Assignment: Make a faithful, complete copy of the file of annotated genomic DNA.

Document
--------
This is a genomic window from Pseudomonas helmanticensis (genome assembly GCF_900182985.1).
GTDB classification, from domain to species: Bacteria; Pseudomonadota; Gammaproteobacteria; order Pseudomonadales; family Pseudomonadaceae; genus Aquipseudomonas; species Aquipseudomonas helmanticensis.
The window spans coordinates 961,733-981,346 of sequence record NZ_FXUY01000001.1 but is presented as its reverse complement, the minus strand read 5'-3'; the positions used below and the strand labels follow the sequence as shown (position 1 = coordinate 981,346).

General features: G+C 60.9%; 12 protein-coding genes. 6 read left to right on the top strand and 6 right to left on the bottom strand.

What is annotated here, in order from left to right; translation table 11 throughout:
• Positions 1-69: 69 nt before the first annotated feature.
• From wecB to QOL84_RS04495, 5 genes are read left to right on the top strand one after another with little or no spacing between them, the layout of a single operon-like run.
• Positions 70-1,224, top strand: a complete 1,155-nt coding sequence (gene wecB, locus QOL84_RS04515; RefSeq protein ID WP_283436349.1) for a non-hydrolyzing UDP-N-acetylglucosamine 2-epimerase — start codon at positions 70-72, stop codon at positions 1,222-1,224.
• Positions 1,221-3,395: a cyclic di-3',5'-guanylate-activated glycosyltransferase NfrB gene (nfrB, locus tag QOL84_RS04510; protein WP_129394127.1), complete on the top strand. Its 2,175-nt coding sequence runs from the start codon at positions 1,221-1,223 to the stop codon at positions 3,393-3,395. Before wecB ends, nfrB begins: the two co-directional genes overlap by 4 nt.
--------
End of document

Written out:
This is a genomic window from Pseudomonas helmanticensis (genome assembly GCF_900182985.1).
GTDB classification, from domain to species: Bacteria; Pseudomonadota; Gammaproteobacteria; order Pseudomonadales; family Pseudomonadaceae; genus Aquipseudomonas; species Aquipseudomonas helmanticensis.
The window spans coordinates 961,733-981,346 of sequence record NZ_FXUY01000001.1 but is presented as its reverse complement, the minus strand read 5'-3'; the positions used below and the strand labels follow the sequence as shown (position 1 = coordinate 981,346).

General features: G+C 60.9%; 12 protein-coding genes. 6 read left to right on the top strand and 6 right to left on the bottom strand.

What is annotated here, in order from left to right; translation table 11 throughout:
• Positions 1-69: 69 nt before the first annotated feature.
• From wecB to QOL84_RS04495, 5 genes are read left to right on the top strand one after another with little or no spacing between them, the layout of a single operon-like run.
• Positions 70-1,224, top strand: a complete 1,155-nt coding sequence (gene wecB, locus QOL84_RS04515; RefSeq protein ID WP_283436349.1) for a non-hydrolyzing UDP-N-acetylglucosamine 2-epimerase — start codon at positions 70-72, stop codon at positions 1,222-1,224.
• Positions 1,221-3,395: a cyclic di-3',5'-guanylate-activated glycosyltransferase NfrB gene (nfrB, locus tag QOL84_RS04510; protein WP_129394127.1), complete on the top strand. Its 2,175-nt coding sequence runs from the start codon at positions 1,221-1,223 to the stop codon at positions 3,393-3,395. Before wecB ends, nfrB begins: the two co-directional genes overlap by 4 nt.